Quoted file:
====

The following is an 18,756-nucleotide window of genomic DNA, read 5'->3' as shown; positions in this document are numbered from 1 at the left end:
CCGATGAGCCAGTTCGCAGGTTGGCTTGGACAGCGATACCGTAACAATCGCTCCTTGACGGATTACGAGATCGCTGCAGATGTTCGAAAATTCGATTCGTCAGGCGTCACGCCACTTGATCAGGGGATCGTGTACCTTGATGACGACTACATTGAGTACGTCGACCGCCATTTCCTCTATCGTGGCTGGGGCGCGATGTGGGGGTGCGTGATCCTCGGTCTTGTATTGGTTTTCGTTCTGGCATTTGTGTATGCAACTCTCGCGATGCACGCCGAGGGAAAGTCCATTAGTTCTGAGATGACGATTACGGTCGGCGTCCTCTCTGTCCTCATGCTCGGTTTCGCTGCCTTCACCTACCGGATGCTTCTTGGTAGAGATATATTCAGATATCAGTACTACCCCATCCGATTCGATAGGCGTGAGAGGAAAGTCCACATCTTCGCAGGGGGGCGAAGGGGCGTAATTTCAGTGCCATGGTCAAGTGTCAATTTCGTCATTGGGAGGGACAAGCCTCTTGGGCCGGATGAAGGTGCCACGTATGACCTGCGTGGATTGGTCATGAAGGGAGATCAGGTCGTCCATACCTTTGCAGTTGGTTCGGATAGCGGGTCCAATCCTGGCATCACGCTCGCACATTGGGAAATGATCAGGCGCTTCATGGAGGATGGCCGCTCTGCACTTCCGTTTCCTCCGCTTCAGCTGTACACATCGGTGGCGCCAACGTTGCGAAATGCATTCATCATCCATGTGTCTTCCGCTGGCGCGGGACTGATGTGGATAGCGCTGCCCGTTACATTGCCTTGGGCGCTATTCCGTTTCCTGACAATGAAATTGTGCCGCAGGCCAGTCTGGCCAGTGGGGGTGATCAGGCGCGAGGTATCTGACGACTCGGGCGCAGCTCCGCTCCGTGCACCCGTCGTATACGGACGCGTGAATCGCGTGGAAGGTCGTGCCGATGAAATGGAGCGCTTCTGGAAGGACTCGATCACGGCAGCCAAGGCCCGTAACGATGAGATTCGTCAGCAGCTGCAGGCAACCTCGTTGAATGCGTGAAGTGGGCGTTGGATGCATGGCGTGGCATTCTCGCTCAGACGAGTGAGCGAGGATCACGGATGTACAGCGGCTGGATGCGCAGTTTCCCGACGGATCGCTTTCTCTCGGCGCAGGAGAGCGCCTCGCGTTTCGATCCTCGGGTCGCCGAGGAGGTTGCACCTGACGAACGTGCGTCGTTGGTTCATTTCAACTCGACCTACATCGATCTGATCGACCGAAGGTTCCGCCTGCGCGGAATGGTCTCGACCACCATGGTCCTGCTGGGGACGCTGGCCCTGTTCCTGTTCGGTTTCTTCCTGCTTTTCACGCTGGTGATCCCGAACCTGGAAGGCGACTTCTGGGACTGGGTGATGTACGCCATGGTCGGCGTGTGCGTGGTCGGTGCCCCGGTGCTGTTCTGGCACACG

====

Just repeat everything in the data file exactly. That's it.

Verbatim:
The following is an 18,756-nucleotide window of genomic DNA, read 5'->3' as shown; positions in this document are numbered from 1 at the left end:
CCGATGAGCCAGTTCGCAGGTTGGCTTGGACAGCGATACCGTAACAATCGCTCCTTGACGGATTACGAGATCGCTGCAGATGTTCGAAAATTCGATTCGTCAGGCGTCACGCCACTTGATCAGGGGATCGTGTACCTTGATGACGACTACATTGAGTACGTCGACCGCCATTTCCTCTATCGTGGCTGGGGCGCGATGTGGGGGTGCGTGATCCTCGGTCTTGTATTGGTTTTCGTTCTGGCATTTGTGTATGCAACTCTCGCGATGCACGCCGAGGGAAAGTCCATTAGTTCTGAGATGACGATTACGGTCGGCGTCCTCTCTGTCCTCATGCTCGGTTTCGCTGCCTTCACCTACCGGATGCTTCTTGGTAGAGATATATTCAGATATCAGTACTACCCCATCCGATTCGATAGGCGTGAGAGGAAAGTCCACATCTTCGCAGGGGGGCGAAGGGGCGTAATTTCAGTGCCATGGTCAAGTGTCAATTTCGTCATTGGGAGGGACAAGCCTCTTGGGCCGGATGAAGGTGCCACGTATGACCTGCGTGGATTGGTCATGAAGGGAGATCAGGTCGTCCATACCTTTGCAGTTGGTTCGGATAGCGGGTCCAATCCTGGCATCACGCTCGCACATTGGGAAATGATCAGGCGCTTCATGGAGGATGGCCGCTCTGCACTTCCGTTTCCTCCGCTTCAGCTGTACACATCGGTGGCGCCAACGTTGCGAAATGCATTCATCATCCATGTGTCTTCCGCTGGCGCGGGACTGATGTGGATAGCGCTGCCCGTTACATTGCCTTGGGCGCTATTCCGTTTCCTGACAATGAAATTGTGCCGCAGGCCAGTCTGGCCAGTGGGGGTGATCAGGCGCGAGGTATCTGACGACTCGGGCGCAGCTCCGCTCCGTGCACCCGTCGTATACGGACGCGTGAATCGCGTGGAAGGTCGTGCCGATGAAATGGAGCGCTTCTGGAAGGACTCGATCACGGCAGCCAAGGCCCGTAACGATGAGATTCGTCAGCAGCTGCAGGCAACCTCGTTGAATGCGTGAAGTGGGCGTTGGATGCATGGCGTGGCATTCTCGCTCAGACGAGTGAGCGAGGATCACGGATGTACAGCGGCTGGATGCGCAGTTTCCCGACGGATCGCTTTCTCTCGGCGCAGGAGAGCGCCTCGCGTTTCGATCCTCGGGTCGCCGAGGAGGTTGCACCTGACGAACGTGCGTCGTTGGTTCATTTCAACTCGACCTACATCGATCTGATCGACCGAAGGTTCCGCCTGCGCGGAATGGTCTCGACCACCATGGTCCTGCTGGGGACGCTGGCCCTGTTCCTGTTCGGTTTCTTCCTGCTTTTCACGCTGGTGATCCCGAACCTGGAAGGCGACTTCTGGGACTGGGTGATGTACGCCATGGTCGGCGTGTGCGTGGTCGGTGCCCCGGTGCTGTTCTGGCACACG